White House moves to ban certain e-cigarettes

The U.S. government is finalizing plans to allow only tobacco-flavored products on the market; a vaping group said a flavor ban would not stop drug dealers from selling contaminated cartridges.
1:57 | 09/11/19

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Transcript for White House moves to ban certain e-cigarettes
We reported last night here on yet another death, possibly linked to vaping. This time, the patient in his 50s. And here in the Houston area, that student collapsing. He was rushed to the hospital. He's okay now. Tonight, the president and the first lady and the plan to ban flavored e-cigarettes. All of this comes as authorities in Wisconsin shut down a massive operation making counterfeit vaping cartridges. Here's ABC's Steve osunsami. Reporter: With the first lady at his side, the president shared a personal reason for tonight's move to ban certain e-cigarettes, saying that they pose a risk to children the same age as their son. We can't allow people to get sick and we can't have our youth be so affected. And I'm hearing it, and that's how the first lady got involved. Reporter: The federal government says it is now finalizing plans to remove e-cigarette products from the market that have fruit and candy flavors popular with teenagers. Only tobacco-flavored products will be allowed. Their data shows that more than a quarter of high school students are current e-cigarette users and the "Overwhelming majority" use "Fruit and menthol or mint flavors." While the present's announcement focused on tobacco, police in the Milwaukee suburbs announced at a press conference the arrest of these two brothers, accused of filling tens of thousands of counterfeit e-cigarette cartridges inside a rented condo, using mason jars filled with thc oil. It's not candy. Reporter: Police say this was some of the packaging. Sour patch and true flavors. This is packaging that I've seen in stores and other stories across the nation. Reporter: It's still not clear exactly what is getting users sick. Dylan Nelson barely survived. I didn't think he was going to come out of it. I thought that I was seeing my son the last time. Reporter: The American vaping association is responding to all of this, saying that a flavor ban does nothing to stop drug dealers from selling contaminated cartridges. Steve osunsami with us Steve, thank you.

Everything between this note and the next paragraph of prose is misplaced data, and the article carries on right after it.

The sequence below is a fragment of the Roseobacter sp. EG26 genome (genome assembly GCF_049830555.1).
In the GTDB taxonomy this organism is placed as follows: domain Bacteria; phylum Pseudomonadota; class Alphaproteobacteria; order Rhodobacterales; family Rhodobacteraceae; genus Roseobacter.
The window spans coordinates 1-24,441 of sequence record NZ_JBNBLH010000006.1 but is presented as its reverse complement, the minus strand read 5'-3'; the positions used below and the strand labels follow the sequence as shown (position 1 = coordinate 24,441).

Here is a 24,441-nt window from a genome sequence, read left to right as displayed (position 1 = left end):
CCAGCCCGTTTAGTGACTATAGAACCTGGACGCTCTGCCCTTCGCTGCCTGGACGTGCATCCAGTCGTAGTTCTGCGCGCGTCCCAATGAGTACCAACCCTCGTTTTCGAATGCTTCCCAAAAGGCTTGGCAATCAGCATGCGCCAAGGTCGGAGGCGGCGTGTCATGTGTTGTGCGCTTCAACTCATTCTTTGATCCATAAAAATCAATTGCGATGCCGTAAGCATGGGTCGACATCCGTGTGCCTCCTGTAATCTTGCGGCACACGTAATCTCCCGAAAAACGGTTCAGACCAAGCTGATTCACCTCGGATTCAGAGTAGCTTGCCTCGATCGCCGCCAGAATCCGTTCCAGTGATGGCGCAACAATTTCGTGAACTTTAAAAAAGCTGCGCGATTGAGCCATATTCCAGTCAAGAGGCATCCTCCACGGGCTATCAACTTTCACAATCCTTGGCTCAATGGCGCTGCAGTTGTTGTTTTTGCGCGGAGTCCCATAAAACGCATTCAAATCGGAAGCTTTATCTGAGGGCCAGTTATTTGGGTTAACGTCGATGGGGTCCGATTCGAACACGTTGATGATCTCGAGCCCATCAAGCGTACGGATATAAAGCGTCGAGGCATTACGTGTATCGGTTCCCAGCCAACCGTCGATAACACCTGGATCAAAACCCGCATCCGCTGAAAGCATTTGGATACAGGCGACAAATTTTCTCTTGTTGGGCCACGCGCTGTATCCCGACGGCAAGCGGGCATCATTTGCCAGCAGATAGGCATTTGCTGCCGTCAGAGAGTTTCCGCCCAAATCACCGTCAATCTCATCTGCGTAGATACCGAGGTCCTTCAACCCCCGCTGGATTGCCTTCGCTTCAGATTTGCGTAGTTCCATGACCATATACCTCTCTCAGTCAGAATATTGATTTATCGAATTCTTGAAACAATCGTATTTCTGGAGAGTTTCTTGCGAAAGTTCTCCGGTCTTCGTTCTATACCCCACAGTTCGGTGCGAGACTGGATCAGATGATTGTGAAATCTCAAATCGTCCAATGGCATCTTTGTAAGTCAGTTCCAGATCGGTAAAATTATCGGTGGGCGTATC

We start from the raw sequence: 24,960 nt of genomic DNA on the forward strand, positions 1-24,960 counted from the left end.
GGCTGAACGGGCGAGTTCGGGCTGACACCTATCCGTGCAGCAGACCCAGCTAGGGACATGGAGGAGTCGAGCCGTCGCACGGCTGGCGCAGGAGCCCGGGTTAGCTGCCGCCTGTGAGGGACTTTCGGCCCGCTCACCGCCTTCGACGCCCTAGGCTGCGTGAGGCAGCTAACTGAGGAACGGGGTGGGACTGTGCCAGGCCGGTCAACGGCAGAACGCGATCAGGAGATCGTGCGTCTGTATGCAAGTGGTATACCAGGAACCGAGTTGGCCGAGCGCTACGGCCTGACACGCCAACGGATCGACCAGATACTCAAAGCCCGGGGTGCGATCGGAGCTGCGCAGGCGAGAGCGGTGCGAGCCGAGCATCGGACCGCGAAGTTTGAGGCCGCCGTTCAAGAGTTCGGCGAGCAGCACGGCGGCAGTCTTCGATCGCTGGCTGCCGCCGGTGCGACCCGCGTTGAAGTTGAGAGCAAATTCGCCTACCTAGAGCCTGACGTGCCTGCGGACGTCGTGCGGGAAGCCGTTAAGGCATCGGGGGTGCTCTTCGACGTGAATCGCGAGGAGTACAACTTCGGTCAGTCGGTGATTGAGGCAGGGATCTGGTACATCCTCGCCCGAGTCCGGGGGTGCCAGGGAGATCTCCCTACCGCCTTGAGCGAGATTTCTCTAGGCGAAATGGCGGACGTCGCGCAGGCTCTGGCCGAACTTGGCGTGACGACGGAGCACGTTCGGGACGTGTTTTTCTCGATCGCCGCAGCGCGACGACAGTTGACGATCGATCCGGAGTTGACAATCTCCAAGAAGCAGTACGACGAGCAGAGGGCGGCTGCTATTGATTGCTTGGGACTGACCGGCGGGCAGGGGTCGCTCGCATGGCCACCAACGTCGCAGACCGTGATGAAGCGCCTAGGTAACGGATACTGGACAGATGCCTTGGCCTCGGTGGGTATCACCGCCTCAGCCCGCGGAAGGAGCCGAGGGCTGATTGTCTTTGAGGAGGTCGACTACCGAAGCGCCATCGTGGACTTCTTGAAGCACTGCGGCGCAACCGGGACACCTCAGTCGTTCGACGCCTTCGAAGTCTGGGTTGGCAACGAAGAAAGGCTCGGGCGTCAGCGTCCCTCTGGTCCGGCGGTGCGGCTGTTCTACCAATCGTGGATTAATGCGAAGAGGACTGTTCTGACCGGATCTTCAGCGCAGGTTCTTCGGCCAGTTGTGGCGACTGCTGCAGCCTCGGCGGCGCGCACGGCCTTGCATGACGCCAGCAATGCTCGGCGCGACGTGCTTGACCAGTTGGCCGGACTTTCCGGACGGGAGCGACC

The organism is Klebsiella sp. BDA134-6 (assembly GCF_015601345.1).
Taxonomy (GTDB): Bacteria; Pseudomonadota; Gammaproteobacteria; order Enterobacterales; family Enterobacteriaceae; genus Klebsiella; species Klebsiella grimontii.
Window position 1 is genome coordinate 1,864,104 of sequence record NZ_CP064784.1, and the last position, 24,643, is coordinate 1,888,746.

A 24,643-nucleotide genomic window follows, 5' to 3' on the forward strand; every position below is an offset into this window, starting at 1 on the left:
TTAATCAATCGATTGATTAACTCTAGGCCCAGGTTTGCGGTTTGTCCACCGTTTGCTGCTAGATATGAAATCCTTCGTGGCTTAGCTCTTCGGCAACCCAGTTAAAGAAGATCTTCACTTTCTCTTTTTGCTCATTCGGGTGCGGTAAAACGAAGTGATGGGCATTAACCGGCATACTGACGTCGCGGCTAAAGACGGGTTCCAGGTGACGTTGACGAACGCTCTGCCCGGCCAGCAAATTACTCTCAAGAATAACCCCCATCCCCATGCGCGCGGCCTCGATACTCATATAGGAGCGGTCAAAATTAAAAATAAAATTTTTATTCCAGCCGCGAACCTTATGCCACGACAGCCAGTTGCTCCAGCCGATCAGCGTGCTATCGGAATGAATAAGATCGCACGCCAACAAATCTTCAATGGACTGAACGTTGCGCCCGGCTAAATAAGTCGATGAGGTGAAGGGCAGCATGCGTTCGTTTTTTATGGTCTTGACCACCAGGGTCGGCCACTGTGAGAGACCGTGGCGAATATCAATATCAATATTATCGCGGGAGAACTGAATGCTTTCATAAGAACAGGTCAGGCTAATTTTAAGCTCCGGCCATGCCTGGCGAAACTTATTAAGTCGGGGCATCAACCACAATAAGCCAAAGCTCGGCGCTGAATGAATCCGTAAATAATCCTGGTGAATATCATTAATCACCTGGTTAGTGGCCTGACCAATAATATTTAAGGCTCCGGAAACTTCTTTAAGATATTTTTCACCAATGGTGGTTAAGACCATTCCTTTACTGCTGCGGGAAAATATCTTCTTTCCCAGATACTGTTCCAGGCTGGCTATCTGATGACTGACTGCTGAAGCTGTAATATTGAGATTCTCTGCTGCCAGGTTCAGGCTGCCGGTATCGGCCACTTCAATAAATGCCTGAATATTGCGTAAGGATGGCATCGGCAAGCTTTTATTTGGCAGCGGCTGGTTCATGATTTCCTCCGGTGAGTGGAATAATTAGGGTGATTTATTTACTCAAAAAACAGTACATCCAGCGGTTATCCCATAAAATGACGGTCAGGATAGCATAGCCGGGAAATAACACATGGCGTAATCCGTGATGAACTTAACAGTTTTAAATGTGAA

This transcript has been automatically generated and may not be 100% accurate.

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